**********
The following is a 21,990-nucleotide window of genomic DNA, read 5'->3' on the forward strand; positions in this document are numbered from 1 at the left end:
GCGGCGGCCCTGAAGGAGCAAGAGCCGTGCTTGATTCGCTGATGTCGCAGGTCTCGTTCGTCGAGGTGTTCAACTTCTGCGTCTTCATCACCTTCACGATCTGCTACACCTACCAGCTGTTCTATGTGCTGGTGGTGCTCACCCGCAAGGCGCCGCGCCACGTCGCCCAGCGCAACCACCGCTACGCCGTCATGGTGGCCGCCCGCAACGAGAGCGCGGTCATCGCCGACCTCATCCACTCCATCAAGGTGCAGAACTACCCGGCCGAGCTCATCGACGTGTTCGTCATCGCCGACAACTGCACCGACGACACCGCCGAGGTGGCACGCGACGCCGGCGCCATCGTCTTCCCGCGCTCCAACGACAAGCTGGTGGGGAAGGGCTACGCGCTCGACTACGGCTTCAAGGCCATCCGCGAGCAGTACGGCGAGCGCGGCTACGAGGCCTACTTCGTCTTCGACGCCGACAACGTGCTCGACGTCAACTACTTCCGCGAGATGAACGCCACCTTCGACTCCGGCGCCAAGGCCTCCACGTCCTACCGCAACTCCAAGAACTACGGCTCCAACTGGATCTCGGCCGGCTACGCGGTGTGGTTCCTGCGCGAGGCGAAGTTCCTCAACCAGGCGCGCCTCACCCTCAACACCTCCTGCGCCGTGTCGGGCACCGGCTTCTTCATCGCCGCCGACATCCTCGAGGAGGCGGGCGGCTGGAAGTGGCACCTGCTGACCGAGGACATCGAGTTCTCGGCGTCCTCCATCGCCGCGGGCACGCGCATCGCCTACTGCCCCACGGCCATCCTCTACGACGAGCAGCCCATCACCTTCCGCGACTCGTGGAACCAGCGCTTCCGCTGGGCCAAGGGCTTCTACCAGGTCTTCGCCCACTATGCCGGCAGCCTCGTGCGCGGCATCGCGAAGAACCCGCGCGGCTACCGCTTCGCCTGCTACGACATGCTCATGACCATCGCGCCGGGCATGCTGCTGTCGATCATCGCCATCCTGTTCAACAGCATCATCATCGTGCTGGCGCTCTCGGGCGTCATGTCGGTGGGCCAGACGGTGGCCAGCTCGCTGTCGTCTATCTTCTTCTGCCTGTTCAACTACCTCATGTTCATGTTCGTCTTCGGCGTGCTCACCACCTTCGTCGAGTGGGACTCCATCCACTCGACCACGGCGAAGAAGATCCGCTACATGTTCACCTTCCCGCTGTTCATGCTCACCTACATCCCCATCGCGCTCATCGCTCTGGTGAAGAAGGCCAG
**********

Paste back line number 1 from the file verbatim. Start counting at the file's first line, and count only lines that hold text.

The following is a 21,990-nucleotide window of genomic DNA, read 5'->3' on the forward strand; positions in this document are numbered from 1 at the left end: